Lessons in leadership

Today I gave my very last presentation of my undergraduate career at Elon University SURF Day (Student Undergraduate Research Forum). Woo! After giving dozens of presentations in my classes throughout my time at Elon and a handful of presentations about my larger inquiry project, it’s bittersweet knowing that this part of my academic career is at its conclusion.

However, although my time at Elon is coming to an end, undertaking a large 2-year project has taught me many lessons about myself and leadership. My project has sparked my interest in subjects that I hope to continue pursuing for the rest of my career.

Undergraduate inquiry challenges, frustrates, and ultimately grows individuals to become lifelong learners. I know that I am a better teacher, leader, and person thanks to the Leadership Prize.

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My mentor, Dr. Jennifer Eidum, and I presenting at NCTE in Houston, Texas

An overview of my journey

Sophomore year, the Elon University Teaching Fellows introduced a new requirement for Teaching Fellows: an inquiry project. This requirement mandated that each Teaching Fellow complete a project during the Fall and/or Spring of their junior year. When this project was first introduced, I knew that I wanted my project to have an impact on my community. Therefore, I began searching for a mentor early during the fall of my sophomore year before I went abroad.

That semester, I had just completed Dr. Jennifer Eidum’s TESOL class (Teaching English to Speakers of Other Languages). I had always had an interest in working with diverse learners, teaching speakers of other languages, and had considered teaching abroad, but it was this class that truly sparked my interest.

For the TESOL class, I spent approximately 30 hours volunteering at the Greensboro Newcomers Center and tutoring recent immigrants from northern Africa at an after-school program. Through spending time at the Newcomers Center and other experiences in the Alamance Burlington School District, I began to see the need for systematic improvements and increased teacher training to adapt to the growing immigrant and English learning population in North Carolina.

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Working with ELLs abroad

Dr. Eidum and I quickly connected before I went abroad and were excited about collaborating on a project, but had a barrier to getting started as I was headed abroad to Oxford, England in the spring of my sophomore year. In Oxford, thanks to TESOL class and experience at the Newcomers center, I was asked by my placement site at a local high school to work specifically with their English language learners in each student’s general education classes.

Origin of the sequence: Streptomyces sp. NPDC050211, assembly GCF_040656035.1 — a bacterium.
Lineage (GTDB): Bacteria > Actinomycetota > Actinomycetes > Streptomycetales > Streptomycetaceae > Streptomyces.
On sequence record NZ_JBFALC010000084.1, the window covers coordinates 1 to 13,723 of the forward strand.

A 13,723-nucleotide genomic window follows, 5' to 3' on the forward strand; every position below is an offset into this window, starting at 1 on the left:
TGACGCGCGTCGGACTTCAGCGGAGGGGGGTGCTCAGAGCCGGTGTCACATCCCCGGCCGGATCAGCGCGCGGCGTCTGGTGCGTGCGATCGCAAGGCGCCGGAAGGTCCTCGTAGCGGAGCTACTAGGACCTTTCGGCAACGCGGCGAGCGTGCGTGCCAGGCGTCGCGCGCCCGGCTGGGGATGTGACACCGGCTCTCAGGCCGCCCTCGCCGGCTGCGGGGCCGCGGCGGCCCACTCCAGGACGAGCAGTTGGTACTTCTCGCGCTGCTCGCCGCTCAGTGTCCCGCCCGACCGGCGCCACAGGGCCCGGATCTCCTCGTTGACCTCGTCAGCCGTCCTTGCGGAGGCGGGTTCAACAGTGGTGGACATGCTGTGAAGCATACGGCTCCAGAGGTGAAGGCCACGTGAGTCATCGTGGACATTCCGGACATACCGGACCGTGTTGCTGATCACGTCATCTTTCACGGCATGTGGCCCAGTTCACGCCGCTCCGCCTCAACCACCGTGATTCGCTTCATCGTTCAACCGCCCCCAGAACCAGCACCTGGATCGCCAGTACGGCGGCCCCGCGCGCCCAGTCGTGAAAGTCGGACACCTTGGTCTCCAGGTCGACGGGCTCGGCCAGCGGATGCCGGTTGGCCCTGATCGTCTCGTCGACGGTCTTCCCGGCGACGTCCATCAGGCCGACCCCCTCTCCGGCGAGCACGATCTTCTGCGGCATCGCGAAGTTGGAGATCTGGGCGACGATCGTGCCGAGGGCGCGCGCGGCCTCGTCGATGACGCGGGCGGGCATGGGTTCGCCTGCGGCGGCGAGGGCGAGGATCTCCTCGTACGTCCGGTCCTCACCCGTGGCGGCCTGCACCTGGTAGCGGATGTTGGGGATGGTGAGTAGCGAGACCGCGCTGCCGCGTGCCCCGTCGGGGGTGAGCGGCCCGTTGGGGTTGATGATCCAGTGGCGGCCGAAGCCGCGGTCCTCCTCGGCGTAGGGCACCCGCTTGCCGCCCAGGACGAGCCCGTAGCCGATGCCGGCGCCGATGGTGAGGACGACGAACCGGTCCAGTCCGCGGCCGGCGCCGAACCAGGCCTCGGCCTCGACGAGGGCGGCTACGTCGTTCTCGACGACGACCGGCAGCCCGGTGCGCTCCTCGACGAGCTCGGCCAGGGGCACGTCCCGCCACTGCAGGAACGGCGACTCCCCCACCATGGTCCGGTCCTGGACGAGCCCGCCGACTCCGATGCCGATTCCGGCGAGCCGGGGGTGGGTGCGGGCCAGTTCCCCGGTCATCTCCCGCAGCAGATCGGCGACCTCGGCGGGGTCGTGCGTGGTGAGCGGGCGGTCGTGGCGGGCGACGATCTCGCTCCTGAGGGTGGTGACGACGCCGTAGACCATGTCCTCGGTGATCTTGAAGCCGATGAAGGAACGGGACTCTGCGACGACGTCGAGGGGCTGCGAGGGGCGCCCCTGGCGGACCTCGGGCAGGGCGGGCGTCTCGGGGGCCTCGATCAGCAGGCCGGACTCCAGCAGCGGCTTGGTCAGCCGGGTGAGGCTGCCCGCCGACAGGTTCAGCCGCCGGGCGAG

A Comparative Education class in Oxford allowed me to conduct a small-scale research project through which I sent out an email survey to each teacher that I worked with asking them questions about working with English language learners at the school. This project provided a foundation and further cultivated my interest in figuring out ways to better support English language learners.

 

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Studying abroad in Oxford, England during the Spring of my sophomore year

 

Applying for the Leadership Prize

When I arrived back at Elon the fall of my junior year, Dr. Eidum and I discussed the various challenges and barriers that I would face as an undergraduate student trying to do research about English language learners. For example, it is very challenging to interview and work directly with students under the age of 18. Additionally, as a student, I do not have the expertise or the funding to tell teachers what to do or to make large scale change by increasing salaries or budgets.

We decided to apply for the Elon University Leadership Prize (a $10,000 grant that funds problem-solving research) as a way to address a large problem: the increasing amount of immigrants and English language learners moving to the state of North Carolina and to the Alamance Burlington area that is unsupported through funding, teacher training, and teacher pay. Our task as researchers was to find a way in which to support our community using our funding and time not as experts, but as organizers and supporters.